If all the warnings about what cigarette smoke does to your health aren't enough, consider what it's doing to your Shreveport house, especially when the time comes to sell it and move on.
In a survey of real estate agents, about 44 percent of those surveyed said smoking will reduce a home's value by some measure. Of these, one-third said the reduced value may range from 10 to 19 percent; another one-third said it could lower the value by 20 to 29 percent.
That is, of course, if the homes find buyers at all. A whopping 88 percent of the agents said that in any case, it's more difficult to sell homes where the residents are smokers.
Third Hand Smoke in Your Shreveport House
In addition to the possible lower value being placed on a Shreveport house that has, or had, a smoker, another factor to consider is something becoming known as "Third-Hand Smoke."
We're all too familiar with the concept of second-hand smoke — that's the mixture of exhaled smoke and the other ick that enters the atmosphere from the end of a lit cigarette. Health effects aside, it's a concern that has manifested itself in real estate terms, in apartment and condo buildings where residents find themselves inadvertently inhaling it via shared ventilation and heating systems and seepage through walls. Some landlords, including some of the nation's largest ones, have banned smoking because of it.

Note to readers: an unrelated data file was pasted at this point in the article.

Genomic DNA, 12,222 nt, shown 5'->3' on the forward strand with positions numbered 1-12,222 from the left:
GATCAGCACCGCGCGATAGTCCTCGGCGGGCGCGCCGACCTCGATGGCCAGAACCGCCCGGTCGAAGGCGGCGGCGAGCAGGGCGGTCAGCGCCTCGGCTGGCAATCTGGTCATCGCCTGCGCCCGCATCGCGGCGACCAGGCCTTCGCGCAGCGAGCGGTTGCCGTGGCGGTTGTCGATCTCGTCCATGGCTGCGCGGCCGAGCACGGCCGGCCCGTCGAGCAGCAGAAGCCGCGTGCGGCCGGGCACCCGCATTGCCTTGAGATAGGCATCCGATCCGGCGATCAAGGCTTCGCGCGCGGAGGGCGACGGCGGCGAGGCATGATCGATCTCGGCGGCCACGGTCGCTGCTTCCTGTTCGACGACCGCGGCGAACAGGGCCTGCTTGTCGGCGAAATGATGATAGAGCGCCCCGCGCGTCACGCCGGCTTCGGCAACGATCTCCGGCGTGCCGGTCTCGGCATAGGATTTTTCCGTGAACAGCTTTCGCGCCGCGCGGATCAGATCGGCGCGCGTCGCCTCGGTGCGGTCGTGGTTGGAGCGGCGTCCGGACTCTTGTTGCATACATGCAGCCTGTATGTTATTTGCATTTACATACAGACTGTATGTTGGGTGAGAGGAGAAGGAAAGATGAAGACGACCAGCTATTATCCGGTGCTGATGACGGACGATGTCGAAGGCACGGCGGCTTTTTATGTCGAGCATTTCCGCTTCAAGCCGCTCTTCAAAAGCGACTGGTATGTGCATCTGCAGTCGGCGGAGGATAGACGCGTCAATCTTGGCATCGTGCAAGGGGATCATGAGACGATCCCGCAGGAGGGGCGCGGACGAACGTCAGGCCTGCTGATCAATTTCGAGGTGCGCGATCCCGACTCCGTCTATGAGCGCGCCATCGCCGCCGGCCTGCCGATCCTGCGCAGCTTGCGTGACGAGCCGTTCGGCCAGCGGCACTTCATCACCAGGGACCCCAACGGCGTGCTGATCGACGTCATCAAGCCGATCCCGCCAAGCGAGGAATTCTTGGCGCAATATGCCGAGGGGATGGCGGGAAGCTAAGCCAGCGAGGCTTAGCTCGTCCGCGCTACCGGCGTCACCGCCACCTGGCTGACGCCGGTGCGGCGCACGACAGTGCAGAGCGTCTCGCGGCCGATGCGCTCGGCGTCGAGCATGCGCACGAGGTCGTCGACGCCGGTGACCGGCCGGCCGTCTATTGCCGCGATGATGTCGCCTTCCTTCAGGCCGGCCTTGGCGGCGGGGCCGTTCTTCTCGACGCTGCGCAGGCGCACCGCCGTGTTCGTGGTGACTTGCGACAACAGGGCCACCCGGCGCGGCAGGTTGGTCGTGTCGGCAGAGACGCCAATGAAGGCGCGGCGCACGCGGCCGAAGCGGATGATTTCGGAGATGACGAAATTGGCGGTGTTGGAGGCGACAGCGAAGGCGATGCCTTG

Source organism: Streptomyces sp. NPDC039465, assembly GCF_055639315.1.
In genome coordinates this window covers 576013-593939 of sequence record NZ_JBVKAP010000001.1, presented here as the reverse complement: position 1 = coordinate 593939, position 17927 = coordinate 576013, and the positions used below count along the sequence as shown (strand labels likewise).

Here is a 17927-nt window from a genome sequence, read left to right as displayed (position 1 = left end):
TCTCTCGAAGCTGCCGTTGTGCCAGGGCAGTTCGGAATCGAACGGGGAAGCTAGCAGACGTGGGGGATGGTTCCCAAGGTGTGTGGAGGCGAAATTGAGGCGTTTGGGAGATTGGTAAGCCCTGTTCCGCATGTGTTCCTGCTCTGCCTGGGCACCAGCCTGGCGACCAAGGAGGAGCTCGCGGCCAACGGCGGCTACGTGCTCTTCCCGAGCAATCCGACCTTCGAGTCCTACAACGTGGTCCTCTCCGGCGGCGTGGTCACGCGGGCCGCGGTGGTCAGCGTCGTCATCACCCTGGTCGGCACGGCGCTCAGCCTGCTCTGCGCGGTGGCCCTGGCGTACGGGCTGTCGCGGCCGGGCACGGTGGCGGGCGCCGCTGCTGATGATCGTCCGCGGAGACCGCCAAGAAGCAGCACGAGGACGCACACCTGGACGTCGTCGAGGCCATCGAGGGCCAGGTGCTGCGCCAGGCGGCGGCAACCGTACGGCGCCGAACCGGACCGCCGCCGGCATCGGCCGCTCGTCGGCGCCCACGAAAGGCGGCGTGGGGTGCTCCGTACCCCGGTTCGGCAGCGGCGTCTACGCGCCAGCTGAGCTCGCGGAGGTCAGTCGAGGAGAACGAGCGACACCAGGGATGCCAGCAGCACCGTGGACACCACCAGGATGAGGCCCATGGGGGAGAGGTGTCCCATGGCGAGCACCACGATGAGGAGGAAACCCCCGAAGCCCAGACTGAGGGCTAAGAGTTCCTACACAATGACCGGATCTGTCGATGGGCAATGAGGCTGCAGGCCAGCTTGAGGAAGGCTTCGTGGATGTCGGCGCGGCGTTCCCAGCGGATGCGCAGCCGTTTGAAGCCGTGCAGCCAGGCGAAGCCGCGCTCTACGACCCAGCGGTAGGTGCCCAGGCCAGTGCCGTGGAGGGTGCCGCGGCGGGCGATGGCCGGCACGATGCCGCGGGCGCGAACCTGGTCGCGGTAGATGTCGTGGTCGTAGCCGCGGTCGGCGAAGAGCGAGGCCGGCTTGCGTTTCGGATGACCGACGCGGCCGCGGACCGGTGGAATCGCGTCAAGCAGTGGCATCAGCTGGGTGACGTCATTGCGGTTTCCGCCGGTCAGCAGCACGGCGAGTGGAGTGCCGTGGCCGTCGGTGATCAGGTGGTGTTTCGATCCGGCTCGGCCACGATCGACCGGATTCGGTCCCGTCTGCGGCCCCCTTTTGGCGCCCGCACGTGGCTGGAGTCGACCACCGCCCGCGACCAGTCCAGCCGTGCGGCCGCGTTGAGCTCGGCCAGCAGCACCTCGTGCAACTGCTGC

You may soon develop the same kind of familiarity with third-hand smoke, which is a term that's just starting to make its way into popular usage. Third-hand smoke is what lingers after second-hand smoke has cleared out — the noxious residue of cigarette gases and particles that settles on carpets, drapes, dust and other surfaces of a room.
Third-hand smoke has long been suspected as a carcinogen, but smoking could cost home sellers dearly, not only health-wise, but when it comes time to sell their home.
"Tobacco-specific nitrosamines, some of the chemical compounds in third-hand smoke, are among the most potent carcinogens there are," according to Lara Gundel, a Berkeley Lab scientist. "They stay on surfaces, and when those surfaces are clothing or carpets, the danger to children is especially serious."
These days, when you sell your Shreveport house, you may be required to sign a mold-disclosure form, as well as disclosure of any knowledge you may have about the presence of radon, asbestos and lead paint in the house. Perhaps one day in the not-too-distant future, you may have to sign a disclosure about smoking as well. Stay tuned as more develops on third-hand smoke.